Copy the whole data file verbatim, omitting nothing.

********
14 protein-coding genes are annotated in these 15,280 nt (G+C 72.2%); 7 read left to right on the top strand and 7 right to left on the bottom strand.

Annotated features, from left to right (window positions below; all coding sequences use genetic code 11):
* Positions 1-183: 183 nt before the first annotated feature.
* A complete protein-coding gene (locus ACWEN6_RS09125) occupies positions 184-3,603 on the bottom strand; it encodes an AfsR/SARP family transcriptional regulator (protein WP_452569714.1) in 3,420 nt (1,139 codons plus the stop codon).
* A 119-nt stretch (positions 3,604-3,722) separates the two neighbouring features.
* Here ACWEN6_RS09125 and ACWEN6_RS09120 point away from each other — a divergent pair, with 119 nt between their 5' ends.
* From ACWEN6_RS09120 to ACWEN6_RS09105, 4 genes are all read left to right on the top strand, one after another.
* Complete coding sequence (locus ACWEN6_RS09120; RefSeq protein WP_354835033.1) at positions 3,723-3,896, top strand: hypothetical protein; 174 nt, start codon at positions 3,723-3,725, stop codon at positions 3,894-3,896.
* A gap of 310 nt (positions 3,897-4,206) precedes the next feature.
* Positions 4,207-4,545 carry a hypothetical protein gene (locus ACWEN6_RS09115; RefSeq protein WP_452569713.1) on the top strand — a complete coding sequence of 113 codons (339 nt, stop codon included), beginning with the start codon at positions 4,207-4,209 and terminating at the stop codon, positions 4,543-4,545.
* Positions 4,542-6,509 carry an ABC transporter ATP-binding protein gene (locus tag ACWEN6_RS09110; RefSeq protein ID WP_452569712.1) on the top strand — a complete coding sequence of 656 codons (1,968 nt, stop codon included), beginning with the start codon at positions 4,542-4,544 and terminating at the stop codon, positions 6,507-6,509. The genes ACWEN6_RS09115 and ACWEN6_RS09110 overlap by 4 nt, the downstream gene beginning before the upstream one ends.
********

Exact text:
14 protein-coding genes are annotated in these 15,280 nt (G+C 72.2%); 7 read left to right on the top strand and 7 right to left on the bottom strand.

Annotated features, from left to right (window positions below; all coding sequences use genetic code 11):
* Positions 1-183: 183 nt before the first annotated feature.
* A complete protein-coding gene (locus ACWEN6_RS09125) occupies positions 184-3,603 on the bottom strand; it encodes an AfsR/SARP family transcriptional regulator (protein WP_452569714.1) in 3,420 nt (1,139 codons plus the stop codon).
* A 119-nt stretch (positions 3,604-3,722) separates the two neighbouring features.
* Here ACWEN6_RS09125 and ACWEN6_RS09120 point away from each other — a divergent pair, with 119 nt between their 5' ends.
* From ACWEN6_RS09120 to ACWEN6_RS09105, 4 genes are all read left to right on the top strand, one after another.
* Complete coding sequence (locus ACWEN6_RS09120; RefSeq protein WP_354835033.1) at positions 3,723-3,896, top strand: hypothetical protein; 174 nt, start codon at positions 3,723-3,725, stop codon at positions 3,894-3,896.
* A gap of 310 nt (positions 3,897-4,206) precedes the next feature.
* Positions 4,207-4,545 carry a hypothetical protein gene (locus ACWEN6_RS09115; RefSeq protein WP_452569713.1) on the top strand — a complete coding sequence of 113 codons (339 nt, stop codon included), beginning with the start codon at positions 4,207-4,209 and terminating at the stop codon, positions 4,543-4,545.
* Positions 4,542-6,509 carry an ABC transporter ATP-binding protein gene (locus tag ACWEN6_RS09110; RefSeq protein ID WP_452569712.1) on the top strand — a complete coding sequence of 656 codons (1,968 nt, stop codon included), beginning with the start codon at positions 4,542-4,544 and terminating at the stop codon, positions 6,507-6,509. The genes ACWEN6_RS09115 and ACWEN6_RS09110 overlap by 4 nt, the downstream gene beginning before the upstream one ends.